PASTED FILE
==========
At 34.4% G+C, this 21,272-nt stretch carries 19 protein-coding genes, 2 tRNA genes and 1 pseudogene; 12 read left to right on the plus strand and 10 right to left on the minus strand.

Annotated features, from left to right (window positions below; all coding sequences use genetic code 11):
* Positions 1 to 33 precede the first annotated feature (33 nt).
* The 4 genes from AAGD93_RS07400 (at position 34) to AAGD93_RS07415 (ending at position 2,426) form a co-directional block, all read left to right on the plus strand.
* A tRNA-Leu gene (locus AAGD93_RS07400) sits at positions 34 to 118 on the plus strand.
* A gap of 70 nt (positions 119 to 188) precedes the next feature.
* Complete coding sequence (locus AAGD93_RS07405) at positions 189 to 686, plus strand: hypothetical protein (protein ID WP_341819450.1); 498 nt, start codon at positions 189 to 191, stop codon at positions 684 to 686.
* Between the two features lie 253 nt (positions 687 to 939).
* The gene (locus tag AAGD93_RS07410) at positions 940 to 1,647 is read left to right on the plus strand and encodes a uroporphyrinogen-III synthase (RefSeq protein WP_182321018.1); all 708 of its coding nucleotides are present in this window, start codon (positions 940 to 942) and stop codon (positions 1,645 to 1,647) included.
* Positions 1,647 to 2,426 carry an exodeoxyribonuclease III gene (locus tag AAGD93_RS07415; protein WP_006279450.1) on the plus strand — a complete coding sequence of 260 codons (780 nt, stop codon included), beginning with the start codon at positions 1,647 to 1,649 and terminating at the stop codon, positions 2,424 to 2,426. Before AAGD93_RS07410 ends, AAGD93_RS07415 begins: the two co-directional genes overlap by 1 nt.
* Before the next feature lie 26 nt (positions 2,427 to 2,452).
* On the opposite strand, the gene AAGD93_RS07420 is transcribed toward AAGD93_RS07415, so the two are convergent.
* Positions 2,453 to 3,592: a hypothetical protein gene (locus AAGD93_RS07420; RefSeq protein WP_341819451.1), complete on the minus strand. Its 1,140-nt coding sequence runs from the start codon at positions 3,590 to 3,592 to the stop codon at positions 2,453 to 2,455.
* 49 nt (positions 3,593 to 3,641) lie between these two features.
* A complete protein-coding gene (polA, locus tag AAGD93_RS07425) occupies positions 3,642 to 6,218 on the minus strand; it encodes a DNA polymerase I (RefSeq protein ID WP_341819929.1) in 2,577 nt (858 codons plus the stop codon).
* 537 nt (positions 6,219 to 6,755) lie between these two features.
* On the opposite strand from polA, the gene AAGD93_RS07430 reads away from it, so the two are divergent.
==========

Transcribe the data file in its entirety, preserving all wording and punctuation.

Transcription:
At 34.4% G+C, this 21,272-nt stretch carries 19 protein-coding genes, 2 tRNA genes and 1 pseudogene; 12 read left to right on the plus strand and 10 right to left on the minus strand.

Annotated features, from left to right (window positions below; all coding sequences use genetic code 11):
* Positions 1 to 33 precede the first annotated feature (33 nt).
* The 4 genes from AAGD93_RS07400 (at position 34) to AAGD93_RS07415 (ending at position 2,426) form a co-directional block, all read left to right on the plus strand.
* A tRNA-Leu gene (locus AAGD93_RS07400) sits at positions 34 to 118 on the plus strand.
* A gap of 70 nt (positions 119 to 188) precedes the next feature.
* Complete coding sequence (locus AAGD93_RS07405) at positions 189 to 686, plus strand: hypothetical protein (protein ID WP_341819450.1); 498 nt, start codon at positions 189 to 191, stop codon at positions 684 to 686.
* Between the two features lie 253 nt (positions 687 to 939).
* The gene (locus tag AAGD93_RS07410) at positions 940 to 1,647 is read left to right on the plus strand and encodes a uroporphyrinogen-III synthase (RefSeq protein WP_182321018.1); all 708 of its coding nucleotides are present in this window, start codon (positions 940 to 942) and stop codon (positions 1,645 to 1,647) included.
* Positions 1,647 to 2,426 carry an exodeoxyribonuclease III gene (locus tag AAGD93_RS07415; protein WP_006279450.1) on the plus strand — a complete coding sequence of 260 codons (780 nt, stop codon included), beginning with the start codon at positions 1,647 to 1,649 and terminating at the stop codon, positions 2,424 to 2,426. Before AAGD93_RS07410 ends, AAGD93_RS07415 begins: the two co-directional genes overlap by 1 nt.
* Before the next feature lie 26 nt (positions 2,427 to 2,452).
* On the opposite strand, the gene AAGD93_RS07420 is transcribed toward AAGD93_RS07415, so the two are convergent.
* Positions 2,453 to 3,592: a hypothetical protein gene (locus AAGD93_RS07420; RefSeq protein WP_341819451.1), complete on the minus strand. Its 1,140-nt coding sequence runs from the start codon at positions 3,590 to 3,592 to the stop codon at positions 2,453 to 2,455.
* 49 nt (positions 3,593 to 3,641) lie between these two features.
* A complete protein-coding gene (polA, locus tag AAGD93_RS07425) occupies positions 3,642 to 6,218 on the minus strand; it encodes a DNA polymerase I (RefSeq protein ID WP_341819929.1) in 2,577 nt (858 codons plus the stop codon).
* 537 nt (positions 6,219 to 6,755) lie between these two features.
* On the opposite strand from polA, the gene AAGD93_RS07430 reads away from it, so the two are divergent.